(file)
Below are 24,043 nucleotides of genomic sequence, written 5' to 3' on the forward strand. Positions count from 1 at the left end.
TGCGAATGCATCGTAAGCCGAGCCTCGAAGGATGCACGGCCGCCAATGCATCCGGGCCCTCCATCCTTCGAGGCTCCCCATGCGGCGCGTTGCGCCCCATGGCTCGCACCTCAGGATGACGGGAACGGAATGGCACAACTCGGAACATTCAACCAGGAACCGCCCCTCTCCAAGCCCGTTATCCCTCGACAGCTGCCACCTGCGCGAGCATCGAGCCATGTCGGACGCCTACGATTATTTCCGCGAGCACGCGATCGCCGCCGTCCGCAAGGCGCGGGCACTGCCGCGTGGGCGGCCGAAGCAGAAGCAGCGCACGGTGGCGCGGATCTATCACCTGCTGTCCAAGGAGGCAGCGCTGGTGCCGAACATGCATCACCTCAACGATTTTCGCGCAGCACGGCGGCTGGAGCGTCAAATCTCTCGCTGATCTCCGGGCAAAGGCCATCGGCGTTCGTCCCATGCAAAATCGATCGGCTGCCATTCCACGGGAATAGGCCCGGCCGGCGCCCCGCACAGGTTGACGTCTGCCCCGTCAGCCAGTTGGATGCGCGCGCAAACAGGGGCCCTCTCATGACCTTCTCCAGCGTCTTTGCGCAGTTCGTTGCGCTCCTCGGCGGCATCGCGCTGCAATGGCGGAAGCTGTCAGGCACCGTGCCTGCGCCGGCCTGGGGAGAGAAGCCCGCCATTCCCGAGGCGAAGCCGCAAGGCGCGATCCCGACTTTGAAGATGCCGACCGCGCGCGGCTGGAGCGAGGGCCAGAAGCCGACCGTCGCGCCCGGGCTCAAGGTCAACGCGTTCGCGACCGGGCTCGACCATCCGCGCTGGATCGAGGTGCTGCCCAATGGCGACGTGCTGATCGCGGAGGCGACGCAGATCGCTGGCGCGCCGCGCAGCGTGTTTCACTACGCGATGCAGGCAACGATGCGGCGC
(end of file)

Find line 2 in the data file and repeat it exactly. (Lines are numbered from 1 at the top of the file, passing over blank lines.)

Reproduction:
TGCGAATGCATCGTAAGCCGAGCCTCGAAGGATGCACGGCCGCCAATGCATCCGGGCCCTCCATCCTTCGAGGCTCCCCATGCGGCGCGTTGCGCCCCATGGCTCGCACCTCAGGATGACGGGAACGGAATGGCACAACTCGGAACATTCAACCAGGAACCGCCCCTCTCCAAGCCCGTTATCCCTCGACAGCTGCCACCTGCGCGAGCATCGAGCCATGTCGGACGCCTACGATTATTTCCGCGAGCACGCGATCGCCGCCGTCCGCAAGGCGCGGGCACTGCCGCGTGGGCGGCCGAAGCAGAAGCAGCGCACGGTGGCGCGGATCTATCACCTGCTGTCCAAGGAGGCAGCGCTGGTGCCGAACATGCATCACCTCAACGATTTTCGCGCAGCACGGCGGCTGGAGCGTCAAATCTCTCGCTGATCTCCGGGCAAAGGCCATCGGCGTTCGTCCCATGCAAAATCGATCGGCTGCCATTCCACGGGAATAGGCCCGGCCGGCGCCCCGCACAGGTTGACGTCTGCCCCGTCAGCCAGTTGGATGCGCGCGCAAACAGGGGCCCTCTCATGACCTTCTCCAGCGTCTTTGCGCAGTTCGTTGCGCTCCTCGGCGGCATCGCGCTGCAATGGCGGAAGCTGTCAGGCACCGTGCCTGCGCCGGCCTGGGGAGAGAAGCCCGCCATTCCCGAGGCGAAGCCGCAAGGCGCGATCCCGACTTTGAAGATGCCGACCGCGCGCGGCTGGAGCGAGGGCCAGAAGCCGACCGTCGCGCCCGGGCTCAAGGTCAACGCGTTCGCGACCGGGCTCGACCATCCGCGCTGGATCGAGGTGCTGCCCAATGGCGACGTGCTGATCGCGGAGGCGACGCAGATCGCTGGCGCGCCGCGCAGCGTGTTTCACTACGCGATGCAGGCAACGATGCGGCGC